Finally, becoming cataleptic, she has to be carried up the narrow staircase like a grand piano. After unspeakable suffering, productive of the utmost consternation, she is pronounced, by expresses from the bedroom, free from pain, though much exhausted, in which state of affairs Mr. Snagsby, trampled and crushed in the piano-forte removal, and extremely timid and feeble, ventures to come out from behind the door in the drawing-room.
All this time Jo has been standing on the spot where he woke up, ever picking his cap and putting bits of fur in his mouth. He spits them out with a remorseful air, for he feels that it is in his nature to be an unimprovable reprobate and that it’s no good HIS trying to keep awake, for HE won’t never know nothink. Though it may be, Jo, that there is a history so interesting and affecting even to minds as near the brutes as thine, recording deeds done on this earth for common men, that if the Chadbands, removing their own persons from the light, would but show it thee in simple reverence, would but leave it unimproved, would but regard it as being eloquent enough without their modest aid–it might hold thee awake, and thou might learn from it yet!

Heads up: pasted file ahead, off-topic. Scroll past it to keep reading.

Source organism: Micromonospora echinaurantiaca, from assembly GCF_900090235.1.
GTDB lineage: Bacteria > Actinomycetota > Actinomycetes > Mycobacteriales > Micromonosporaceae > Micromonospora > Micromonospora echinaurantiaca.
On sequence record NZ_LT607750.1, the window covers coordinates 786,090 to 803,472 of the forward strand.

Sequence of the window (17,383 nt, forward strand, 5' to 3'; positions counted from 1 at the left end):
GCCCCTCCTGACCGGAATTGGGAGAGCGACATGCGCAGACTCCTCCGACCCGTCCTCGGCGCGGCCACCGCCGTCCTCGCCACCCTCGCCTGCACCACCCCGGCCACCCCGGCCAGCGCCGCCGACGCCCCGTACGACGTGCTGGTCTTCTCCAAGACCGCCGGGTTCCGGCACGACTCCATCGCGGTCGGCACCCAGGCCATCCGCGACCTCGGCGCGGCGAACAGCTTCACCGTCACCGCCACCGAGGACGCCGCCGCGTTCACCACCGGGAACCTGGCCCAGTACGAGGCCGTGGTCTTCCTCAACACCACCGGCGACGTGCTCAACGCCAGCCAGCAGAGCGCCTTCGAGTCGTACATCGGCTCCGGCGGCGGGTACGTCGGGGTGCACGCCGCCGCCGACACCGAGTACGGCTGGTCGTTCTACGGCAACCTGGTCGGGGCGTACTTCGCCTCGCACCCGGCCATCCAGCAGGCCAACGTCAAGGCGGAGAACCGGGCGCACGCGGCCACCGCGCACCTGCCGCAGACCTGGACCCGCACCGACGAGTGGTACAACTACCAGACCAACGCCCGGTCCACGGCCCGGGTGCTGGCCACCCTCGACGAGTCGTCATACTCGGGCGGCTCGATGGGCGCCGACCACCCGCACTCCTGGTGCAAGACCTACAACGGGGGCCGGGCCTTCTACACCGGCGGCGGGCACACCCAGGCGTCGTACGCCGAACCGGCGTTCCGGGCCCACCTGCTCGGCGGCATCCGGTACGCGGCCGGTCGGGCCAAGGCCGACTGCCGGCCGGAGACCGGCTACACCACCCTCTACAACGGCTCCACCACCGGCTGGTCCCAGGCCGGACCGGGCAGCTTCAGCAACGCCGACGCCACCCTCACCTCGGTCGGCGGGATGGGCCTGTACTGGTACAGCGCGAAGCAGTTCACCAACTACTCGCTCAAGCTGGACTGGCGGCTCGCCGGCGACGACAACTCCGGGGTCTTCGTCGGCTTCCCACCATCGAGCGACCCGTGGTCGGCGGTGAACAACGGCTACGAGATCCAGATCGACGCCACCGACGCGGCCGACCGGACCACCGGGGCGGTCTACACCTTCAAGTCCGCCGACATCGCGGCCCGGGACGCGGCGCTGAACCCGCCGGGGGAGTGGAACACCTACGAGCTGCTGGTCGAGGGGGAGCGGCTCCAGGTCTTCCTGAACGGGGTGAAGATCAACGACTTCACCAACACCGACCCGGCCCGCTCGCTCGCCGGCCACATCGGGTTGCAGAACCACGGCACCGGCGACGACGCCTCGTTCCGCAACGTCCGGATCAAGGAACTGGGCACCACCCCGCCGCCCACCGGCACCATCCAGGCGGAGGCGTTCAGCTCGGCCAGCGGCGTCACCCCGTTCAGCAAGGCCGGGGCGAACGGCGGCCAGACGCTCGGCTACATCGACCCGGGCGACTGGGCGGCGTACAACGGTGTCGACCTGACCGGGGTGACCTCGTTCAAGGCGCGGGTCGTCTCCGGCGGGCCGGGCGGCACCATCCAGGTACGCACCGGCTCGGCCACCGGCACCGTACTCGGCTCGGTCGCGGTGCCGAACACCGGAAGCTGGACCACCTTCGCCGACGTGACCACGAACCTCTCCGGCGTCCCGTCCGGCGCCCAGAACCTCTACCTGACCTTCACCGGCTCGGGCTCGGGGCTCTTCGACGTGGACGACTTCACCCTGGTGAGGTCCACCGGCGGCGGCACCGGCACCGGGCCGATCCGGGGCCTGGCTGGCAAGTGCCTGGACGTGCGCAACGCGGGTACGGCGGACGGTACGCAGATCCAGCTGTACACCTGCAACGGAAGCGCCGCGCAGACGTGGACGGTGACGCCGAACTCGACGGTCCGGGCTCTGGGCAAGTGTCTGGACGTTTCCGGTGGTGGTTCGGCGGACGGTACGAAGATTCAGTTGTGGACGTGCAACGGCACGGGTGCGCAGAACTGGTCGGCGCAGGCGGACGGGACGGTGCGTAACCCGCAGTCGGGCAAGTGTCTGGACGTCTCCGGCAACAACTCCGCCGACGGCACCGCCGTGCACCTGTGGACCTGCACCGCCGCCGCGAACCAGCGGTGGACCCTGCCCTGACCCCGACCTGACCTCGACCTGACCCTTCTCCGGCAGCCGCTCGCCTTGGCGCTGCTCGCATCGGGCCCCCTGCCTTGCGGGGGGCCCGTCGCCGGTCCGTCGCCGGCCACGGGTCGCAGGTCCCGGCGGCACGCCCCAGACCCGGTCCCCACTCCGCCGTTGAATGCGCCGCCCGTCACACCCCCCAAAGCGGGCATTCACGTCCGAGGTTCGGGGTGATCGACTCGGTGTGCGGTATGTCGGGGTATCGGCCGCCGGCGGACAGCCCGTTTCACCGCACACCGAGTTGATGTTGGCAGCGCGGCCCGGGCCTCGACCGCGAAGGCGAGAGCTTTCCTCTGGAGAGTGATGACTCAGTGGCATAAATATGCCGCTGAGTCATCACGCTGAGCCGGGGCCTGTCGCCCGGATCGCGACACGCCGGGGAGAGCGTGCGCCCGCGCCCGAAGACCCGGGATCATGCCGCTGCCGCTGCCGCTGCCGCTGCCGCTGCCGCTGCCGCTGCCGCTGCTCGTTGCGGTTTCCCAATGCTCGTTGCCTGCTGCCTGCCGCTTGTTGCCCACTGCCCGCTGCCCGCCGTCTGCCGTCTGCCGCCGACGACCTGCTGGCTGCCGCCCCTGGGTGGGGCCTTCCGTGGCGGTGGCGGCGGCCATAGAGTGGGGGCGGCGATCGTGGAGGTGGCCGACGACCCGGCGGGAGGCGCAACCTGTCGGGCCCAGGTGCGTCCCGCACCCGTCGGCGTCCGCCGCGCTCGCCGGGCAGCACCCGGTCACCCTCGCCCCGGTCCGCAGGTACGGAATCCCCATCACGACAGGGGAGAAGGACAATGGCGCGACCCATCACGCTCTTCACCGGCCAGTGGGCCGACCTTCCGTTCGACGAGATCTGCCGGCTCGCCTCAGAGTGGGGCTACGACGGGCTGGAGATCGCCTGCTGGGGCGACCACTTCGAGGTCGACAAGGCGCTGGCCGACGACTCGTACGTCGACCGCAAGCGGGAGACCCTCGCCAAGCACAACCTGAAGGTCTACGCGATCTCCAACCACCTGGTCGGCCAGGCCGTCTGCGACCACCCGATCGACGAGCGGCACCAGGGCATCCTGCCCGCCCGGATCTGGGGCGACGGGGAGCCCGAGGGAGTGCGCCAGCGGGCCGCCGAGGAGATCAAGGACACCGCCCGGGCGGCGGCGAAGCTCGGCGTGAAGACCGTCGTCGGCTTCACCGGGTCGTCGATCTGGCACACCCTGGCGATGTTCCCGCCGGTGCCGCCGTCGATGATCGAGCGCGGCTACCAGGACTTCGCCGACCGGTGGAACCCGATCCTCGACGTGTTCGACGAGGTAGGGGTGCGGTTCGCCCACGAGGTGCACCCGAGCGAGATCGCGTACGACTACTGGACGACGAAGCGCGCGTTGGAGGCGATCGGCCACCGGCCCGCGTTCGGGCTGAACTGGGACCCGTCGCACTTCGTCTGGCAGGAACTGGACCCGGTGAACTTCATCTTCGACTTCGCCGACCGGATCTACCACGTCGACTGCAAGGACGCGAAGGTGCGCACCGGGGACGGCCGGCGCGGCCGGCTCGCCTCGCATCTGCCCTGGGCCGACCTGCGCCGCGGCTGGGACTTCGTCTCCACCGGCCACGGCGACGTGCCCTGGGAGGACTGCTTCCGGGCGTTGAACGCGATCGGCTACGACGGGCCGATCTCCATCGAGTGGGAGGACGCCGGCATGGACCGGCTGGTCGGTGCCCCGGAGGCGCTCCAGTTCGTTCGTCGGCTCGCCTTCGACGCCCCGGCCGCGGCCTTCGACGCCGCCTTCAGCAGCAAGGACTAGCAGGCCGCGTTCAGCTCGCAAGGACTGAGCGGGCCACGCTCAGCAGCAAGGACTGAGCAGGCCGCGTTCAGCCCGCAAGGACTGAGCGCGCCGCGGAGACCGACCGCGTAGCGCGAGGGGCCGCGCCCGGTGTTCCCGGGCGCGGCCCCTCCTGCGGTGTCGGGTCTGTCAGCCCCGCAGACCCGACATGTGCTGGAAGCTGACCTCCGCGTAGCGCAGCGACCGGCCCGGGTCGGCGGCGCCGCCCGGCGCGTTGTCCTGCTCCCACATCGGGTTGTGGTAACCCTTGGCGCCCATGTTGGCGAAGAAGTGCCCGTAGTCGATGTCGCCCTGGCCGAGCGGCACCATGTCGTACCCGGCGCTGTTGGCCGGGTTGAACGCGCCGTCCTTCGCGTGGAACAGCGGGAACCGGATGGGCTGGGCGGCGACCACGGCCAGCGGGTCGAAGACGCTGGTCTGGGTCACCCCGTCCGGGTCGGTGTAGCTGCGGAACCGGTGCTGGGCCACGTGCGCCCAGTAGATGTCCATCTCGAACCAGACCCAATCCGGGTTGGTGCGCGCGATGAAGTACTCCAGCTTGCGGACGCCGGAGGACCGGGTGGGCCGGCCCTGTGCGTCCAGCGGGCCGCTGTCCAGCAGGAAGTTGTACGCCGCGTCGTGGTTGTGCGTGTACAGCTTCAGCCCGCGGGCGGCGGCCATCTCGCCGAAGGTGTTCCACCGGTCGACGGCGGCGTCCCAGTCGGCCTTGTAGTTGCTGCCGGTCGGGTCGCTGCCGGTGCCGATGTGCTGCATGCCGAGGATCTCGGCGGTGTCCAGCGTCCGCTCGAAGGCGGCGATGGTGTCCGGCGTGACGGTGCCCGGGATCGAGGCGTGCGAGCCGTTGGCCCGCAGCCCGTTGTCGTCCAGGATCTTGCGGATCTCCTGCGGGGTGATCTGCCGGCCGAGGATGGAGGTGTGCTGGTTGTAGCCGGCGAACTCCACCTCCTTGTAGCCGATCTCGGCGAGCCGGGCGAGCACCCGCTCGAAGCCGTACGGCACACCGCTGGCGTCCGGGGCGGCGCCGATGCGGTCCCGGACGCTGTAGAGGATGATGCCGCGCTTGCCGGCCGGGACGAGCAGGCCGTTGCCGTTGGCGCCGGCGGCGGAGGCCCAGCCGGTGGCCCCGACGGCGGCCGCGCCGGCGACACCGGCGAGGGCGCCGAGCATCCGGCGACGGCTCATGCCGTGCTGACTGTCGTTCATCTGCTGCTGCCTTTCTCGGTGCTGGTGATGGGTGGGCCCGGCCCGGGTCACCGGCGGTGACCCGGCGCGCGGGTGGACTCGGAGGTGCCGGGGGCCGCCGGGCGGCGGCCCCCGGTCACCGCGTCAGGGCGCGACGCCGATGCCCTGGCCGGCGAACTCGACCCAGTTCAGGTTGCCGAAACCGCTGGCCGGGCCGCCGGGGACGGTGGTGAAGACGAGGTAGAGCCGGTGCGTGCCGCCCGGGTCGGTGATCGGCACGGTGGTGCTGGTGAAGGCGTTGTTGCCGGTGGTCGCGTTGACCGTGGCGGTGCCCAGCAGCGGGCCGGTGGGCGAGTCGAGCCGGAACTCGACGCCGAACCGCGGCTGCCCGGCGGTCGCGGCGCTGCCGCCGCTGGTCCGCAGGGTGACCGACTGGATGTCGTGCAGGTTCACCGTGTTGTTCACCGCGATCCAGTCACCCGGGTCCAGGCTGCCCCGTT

Jo never heard of any such book. Its compilers and the Reverend Chadband are all one to him, except that he knows the Reverend Chadband and would rather run away from him for an hour than hear him talk for five minutes. “It an’t no good my waiting here no longer,” thinks Jo. “Mr. Snagsby an’t a-going to say nothink to me to-night.” And downstairs he shuffles.
But downstairs is the charitable Guster, holding by the handrail of the kitchen stairs and warding off a fit, as yet doubtfully, the same having been induced by Mrs. Snagsby’s screaming. She has her own supper of bread and cheese to hand to Jo, with whom she ventures to interchange a word or so for the first time.